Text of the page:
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5 72-85% have multiple family members with the disease (Pinhas-Hamiel et al., 1999). It is unclear whether this high rate of family history is due to genetic or lifestyle influences. In fact, it was found that the family members of adolescents with type 2 diabetes have very similar lifestyle characteristics such as high fat intake, low rates of physical activity, high rates of binge eating, along with a high prevalence of type 2 diabetes in other family members. Other risk factors for type 2 diabetes are: age, obesity, history of gestational diabetes, impaired glucose tolerance, and lack of physical activity (Rosenbloom et al., 1999). Although type1 and type 2 diabetes are different conditions and demand somewhat different treatment regimens, many daily tasks required of individuals with both forms of the disease are the same. For example, individuals with type 1 and type 2 diabetes should perform daily blood glucose testing, adhere to dietary plans, and participate in a daily exercise routine. Adherence and Metabolic Control Due to the complicated treatment regimens required of individuals with type 1 and type 2 diabetes, researchers have sought to elucidate factors that affect the management of this chronic condition. The goal of this research is to understand how individuals with diabetes can improve their quality of life and long-term health status through a better understanding of the variables affecting diabetes care. Within the literature on diabetes, there is a distinction made between adherence to a treatment regimen and metabolic con-trol. Adherence is behavioral measure of diabetes management. According to Haynes (1979) adherence is “the extent to which a person’s behavior (in terms of taking medica-tions, following diets, or executing lifestyle changes) coincides with medical or health advice” (p. 2-3). In order to measure adherence to diabetes treatment regimens, individuals are asked to report the frequency at which they engage in adherent behaviors

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6 such as the self-monitoring of blood glucose levels or exercise as well as the frequency of nonadherent behaviors such as omitting a dose of insulin. In the past, adherence was often referred to as compliance. Although these terms are somewhat interchangeable, adherence is considered to be a more accurate term that reflects a patient’s responsibility for his or her own diabetes care (Johnson, 1994). In contrast to adherence, metabolic control is a medically based assessment of dia-betes care. Today, glycolysated hemoglobin (%HgbA1c) is considered to be the standard method of measuring metabolic control in individuals with diabetes. This laboratory test calculates the average amount of glucose present in the blood during the previous 6 to 12 weeks. Lower HgbA1c values indicate better or “tight” metabolic control while higher values indicate poor control. The American Diabetes Association recommends that patients with diabetes strive to obtain an HgbA1c of less than 7%, which is equivalent to an average blood glucose of 150 mg/dl (ADA, 2001). This value is based upon empirical research showing that lower HgbA1c levels are strongly related to delayed and decreased incidence of diabetes related complications (Diabetes Control and Complications Research Trial Group, 1993; Turner, Cull, & Holman, 1996). Intuitively it would seem that adherence behaviors are related to metabolic control in individuals with diabetes. In other words, it is plausible that an individual who closely adheres to the prescribed medical regimen would achieve better metabolic control than an individual with diabetes who is less adherent. Unfortunately, a 1:1 relationship between adherence and control has not been adequately supported empirically (Glasgow et al., 1987; Johnson, 1992, 1993, 1994). In fact, metabolic control is most likely influenced by several factors in addition to adherence such as duration of diabetes, heredity, and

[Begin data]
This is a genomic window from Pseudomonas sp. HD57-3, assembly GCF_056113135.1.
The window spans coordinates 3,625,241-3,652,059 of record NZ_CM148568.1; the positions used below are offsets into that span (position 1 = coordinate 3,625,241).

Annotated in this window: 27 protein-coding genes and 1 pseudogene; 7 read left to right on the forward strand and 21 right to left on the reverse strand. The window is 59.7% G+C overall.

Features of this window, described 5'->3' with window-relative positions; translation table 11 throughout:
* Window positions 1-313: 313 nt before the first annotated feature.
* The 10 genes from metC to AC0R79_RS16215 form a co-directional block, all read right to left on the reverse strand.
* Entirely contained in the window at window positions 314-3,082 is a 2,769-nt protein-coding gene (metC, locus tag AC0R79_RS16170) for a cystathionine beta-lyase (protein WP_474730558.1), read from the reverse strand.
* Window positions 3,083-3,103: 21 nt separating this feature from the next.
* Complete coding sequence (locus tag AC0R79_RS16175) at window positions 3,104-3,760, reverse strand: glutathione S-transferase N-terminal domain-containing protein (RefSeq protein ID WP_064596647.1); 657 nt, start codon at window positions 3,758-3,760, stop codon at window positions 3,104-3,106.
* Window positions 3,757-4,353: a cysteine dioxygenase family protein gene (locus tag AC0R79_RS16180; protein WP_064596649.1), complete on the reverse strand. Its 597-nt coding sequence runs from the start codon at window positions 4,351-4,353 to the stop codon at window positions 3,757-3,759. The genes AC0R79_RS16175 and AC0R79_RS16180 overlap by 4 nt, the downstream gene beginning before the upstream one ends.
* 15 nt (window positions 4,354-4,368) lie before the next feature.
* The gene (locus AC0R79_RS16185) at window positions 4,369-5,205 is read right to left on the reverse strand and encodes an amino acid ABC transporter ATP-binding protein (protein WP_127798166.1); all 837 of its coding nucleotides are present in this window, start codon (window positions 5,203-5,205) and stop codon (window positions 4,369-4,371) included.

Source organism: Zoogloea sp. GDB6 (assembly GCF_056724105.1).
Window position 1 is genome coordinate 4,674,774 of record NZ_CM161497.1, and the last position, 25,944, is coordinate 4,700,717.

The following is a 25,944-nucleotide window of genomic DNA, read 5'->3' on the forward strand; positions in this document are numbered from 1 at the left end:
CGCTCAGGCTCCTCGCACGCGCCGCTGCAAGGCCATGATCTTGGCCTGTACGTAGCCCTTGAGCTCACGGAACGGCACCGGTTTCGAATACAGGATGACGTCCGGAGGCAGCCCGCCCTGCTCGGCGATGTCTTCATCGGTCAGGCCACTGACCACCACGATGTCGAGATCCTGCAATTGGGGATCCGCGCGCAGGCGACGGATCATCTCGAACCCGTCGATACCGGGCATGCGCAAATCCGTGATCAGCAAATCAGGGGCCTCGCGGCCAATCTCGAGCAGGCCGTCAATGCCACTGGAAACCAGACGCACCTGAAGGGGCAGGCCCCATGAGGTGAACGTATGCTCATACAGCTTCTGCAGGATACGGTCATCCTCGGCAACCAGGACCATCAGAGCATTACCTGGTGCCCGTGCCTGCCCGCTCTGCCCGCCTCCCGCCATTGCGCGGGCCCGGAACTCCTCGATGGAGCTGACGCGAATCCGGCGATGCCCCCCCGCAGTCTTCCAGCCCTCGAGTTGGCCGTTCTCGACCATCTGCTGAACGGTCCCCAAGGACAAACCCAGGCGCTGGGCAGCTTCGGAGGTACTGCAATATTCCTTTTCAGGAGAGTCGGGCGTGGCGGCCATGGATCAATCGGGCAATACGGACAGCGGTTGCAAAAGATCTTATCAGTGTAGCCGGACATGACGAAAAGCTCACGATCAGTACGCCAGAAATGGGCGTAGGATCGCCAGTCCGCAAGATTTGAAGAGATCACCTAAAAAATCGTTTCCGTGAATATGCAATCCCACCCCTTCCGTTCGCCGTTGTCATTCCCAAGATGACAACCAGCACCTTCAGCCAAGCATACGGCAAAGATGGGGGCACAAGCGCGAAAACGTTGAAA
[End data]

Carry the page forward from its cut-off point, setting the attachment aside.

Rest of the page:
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7 hormonal changes (Johnson, 1992). This issue is confounded by the fact that many researchers use adherence and control almost interchangeably despite the fact that these terms refer to different constructs (Brownlee-Duffeck et al., 1987; Johnson 1992). There are several factors that complicate the problem of relating adherence and metabolic control in individuals with diabetes. Adherence has proven to be difficult to conceptualize. The definition of adherence implies there is an ideal standard that individuals with chronic conditions such as diabetes must follow. But researchers define this standard differently. For example, when measuring adherence, behaviors of individuals with diabetes can be compared to recommendations of physicians, more general recommendations of authorities such as the American Diabetes Association, or even to an individual’s personalized standard (Johnson, 1993). Each of these sources may give conflicting advice on the behaviors that are necessary to manage diabetes and therefore complicate the issue of measuring adherence. Physicians, for example, typically record prescriptions for insulin or oral agents in patient's charts but they rarely document advice pertaining to exercise or diet. To further complicate the issue, when giving advice on topics such as diet and exercise physicians often use language that is vague and too general. Due to these problems, researchers may prefer to provide specific recommendations for daily diabetes management. It is also important that the ideal standard used to assess adherence is a valid one. For example, if adherence is measured according to unsound advice from a physician, the relationship between adherence and control is confounded. In other words, adherence to an inadequate medical regimen would not help unravel the association between adherence and metabolic control (Johnson, 1992).